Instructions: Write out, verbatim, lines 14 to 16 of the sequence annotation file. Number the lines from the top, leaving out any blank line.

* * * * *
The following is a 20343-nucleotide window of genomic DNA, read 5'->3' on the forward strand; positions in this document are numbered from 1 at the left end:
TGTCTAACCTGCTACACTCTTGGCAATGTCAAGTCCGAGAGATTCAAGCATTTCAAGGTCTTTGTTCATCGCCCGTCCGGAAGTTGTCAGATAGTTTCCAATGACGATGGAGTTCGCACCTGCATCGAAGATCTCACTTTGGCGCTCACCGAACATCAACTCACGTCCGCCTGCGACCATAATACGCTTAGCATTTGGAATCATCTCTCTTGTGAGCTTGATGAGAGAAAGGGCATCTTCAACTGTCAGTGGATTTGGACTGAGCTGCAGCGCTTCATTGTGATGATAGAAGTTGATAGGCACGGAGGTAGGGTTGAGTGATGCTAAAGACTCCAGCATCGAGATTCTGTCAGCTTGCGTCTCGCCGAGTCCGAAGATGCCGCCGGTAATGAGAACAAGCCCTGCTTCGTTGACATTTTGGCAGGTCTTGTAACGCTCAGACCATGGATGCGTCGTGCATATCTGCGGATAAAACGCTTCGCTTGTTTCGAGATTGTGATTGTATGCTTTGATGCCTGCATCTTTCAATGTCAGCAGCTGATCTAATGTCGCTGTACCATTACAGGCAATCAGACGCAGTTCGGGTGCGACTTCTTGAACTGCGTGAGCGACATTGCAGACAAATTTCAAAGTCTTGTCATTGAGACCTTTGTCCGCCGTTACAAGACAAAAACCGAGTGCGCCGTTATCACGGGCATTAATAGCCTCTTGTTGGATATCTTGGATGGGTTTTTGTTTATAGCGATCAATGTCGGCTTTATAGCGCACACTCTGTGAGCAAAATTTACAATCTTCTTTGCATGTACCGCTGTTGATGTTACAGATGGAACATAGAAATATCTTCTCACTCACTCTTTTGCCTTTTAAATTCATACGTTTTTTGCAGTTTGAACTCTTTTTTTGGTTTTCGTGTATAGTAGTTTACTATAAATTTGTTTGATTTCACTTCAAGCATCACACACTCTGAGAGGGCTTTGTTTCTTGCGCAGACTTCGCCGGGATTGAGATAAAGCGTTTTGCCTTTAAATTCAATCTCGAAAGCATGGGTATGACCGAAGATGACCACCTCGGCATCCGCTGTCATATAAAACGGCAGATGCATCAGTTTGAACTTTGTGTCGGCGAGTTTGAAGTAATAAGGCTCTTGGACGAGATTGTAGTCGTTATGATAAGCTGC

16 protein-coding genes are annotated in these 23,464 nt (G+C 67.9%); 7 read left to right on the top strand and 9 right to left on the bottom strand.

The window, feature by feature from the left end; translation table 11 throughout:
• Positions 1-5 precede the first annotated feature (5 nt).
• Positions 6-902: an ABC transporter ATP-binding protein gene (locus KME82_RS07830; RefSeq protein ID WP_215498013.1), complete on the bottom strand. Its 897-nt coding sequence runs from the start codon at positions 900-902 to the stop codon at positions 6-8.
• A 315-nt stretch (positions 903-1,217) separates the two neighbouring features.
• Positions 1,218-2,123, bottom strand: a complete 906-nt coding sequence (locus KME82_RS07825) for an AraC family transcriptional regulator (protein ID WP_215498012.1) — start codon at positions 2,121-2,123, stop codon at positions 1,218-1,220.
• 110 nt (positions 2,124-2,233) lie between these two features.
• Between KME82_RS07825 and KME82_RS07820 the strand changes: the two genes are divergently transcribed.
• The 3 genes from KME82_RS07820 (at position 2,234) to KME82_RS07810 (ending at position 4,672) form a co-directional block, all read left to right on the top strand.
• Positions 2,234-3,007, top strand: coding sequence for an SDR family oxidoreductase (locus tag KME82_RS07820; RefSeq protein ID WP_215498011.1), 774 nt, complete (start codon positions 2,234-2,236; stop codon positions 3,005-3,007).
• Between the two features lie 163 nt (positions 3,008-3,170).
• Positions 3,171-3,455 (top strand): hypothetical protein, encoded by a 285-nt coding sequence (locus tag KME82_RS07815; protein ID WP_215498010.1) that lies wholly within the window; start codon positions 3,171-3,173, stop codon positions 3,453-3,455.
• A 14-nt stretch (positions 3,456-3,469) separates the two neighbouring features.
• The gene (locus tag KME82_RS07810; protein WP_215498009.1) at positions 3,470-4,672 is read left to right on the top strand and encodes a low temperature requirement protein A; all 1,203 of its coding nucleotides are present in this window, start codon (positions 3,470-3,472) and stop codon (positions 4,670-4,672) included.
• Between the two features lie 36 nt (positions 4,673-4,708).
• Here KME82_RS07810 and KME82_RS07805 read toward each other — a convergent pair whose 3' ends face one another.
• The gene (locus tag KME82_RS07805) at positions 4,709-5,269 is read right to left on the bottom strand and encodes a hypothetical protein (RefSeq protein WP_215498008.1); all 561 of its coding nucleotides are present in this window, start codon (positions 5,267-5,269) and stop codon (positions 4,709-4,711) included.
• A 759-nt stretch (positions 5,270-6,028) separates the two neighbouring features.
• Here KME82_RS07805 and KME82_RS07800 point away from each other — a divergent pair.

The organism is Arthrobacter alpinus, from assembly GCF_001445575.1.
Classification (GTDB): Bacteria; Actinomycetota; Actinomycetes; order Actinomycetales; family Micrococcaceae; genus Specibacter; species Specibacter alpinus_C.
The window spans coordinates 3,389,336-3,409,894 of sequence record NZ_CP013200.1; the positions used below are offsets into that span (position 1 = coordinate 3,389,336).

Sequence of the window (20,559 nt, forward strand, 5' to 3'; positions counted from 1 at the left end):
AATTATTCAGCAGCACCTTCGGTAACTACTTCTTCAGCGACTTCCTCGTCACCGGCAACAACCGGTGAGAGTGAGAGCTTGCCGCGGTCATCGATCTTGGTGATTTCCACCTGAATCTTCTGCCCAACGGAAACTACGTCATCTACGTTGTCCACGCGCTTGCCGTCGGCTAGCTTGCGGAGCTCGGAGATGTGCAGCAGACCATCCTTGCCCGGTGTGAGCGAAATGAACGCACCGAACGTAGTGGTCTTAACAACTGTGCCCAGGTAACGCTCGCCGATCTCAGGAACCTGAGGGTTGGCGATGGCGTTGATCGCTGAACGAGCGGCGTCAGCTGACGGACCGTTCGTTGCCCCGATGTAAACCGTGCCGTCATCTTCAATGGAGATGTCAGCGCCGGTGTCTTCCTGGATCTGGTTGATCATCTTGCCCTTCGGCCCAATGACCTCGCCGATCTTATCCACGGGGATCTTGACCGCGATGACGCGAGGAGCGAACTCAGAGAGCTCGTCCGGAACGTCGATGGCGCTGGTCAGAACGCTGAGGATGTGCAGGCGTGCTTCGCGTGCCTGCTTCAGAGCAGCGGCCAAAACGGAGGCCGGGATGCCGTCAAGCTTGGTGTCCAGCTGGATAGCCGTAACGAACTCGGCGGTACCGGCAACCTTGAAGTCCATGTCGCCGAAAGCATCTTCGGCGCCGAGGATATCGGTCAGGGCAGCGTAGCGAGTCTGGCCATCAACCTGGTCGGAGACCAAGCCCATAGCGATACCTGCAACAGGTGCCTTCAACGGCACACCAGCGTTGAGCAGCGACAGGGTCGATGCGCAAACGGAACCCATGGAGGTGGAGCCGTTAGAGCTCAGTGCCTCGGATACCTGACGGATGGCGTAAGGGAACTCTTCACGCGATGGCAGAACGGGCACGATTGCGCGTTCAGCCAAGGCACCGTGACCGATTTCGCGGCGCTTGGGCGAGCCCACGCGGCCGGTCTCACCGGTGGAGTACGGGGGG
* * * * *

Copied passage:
• Positions 3,171-3,455 (top strand): hypothetical protein, encoded by a 285-nt coding sequence (locus tag KME82_RS07815; protein ID WP_215498010.1) that lies wholly within the window; start codon positions 3,171-3,173, stop codon positions 3,453-3,455.
• A 14-nt stretch (positions 3,456-3,469) separates the two neighbouring features.
• The gene (locus tag KME82_RS07810; protein WP_215498009.1) at positions 3,470-4,672 is read left to right on the top strand and encodes a low temperature requirement protein A; all 1,203 of its coding nucleotides are present in this window, start codon (positions 3,470-3,472) and stop codon (positions 4,670-4,672) included.